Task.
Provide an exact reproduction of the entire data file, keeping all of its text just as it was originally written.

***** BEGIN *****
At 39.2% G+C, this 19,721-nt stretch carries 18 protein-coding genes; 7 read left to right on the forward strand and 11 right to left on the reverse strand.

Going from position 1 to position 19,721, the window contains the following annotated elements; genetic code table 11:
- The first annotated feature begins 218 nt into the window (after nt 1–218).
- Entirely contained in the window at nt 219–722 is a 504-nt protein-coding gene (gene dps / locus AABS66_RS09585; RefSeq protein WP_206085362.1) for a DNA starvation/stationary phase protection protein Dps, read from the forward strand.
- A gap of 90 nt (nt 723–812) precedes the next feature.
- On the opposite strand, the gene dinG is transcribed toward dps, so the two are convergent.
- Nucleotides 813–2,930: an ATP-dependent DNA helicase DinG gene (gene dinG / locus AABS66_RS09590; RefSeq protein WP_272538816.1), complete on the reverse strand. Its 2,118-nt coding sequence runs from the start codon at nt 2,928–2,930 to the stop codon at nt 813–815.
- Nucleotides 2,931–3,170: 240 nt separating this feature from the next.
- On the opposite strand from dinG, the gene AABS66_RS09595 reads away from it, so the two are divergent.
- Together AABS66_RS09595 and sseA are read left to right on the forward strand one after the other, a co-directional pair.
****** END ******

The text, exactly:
At 39.2% G+C, this 19,721-nt stretch carries 18 protein-coding genes; 7 read left to right on the forward strand and 11 right to left on the reverse strand.

Going from position 1 to position 19,721, the window contains the following annotated elements; genetic code table 11:
- The first annotated feature begins 218 nt into the window (after nt 1–218).
- Entirely contained in the window at nt 219–722 is a 504-nt protein-coding gene (gene dps / locus AABS66_RS09585; RefSeq protein WP_206085362.1) for a DNA starvation/stationary phase protection protein Dps, read from the forward strand.
- A gap of 90 nt (nt 723–812) precedes the next feature.
- On the opposite strand, the gene dinG is transcribed toward dps, so the two are convergent.
- Nucleotides 813–2,930: an ATP-dependent DNA helicase DinG gene (gene dinG / locus AABS66_RS09590; RefSeq protein WP_272538816.1), complete on the reverse strand. Its 2,118-nt coding sequence runs from the start codon at nt 2,928–2,930 to the stop codon at nt 813–815.
- Nucleotides 2,931–3,170: 240 nt separating this feature from the next.
- On the opposite strand from dinG, the gene AABS66_RS09595 reads away from it, so the two are divergent.
- Together AABS66_RS09595 and sseA are read left to right on the forward strand one after the other, a co-directional pair.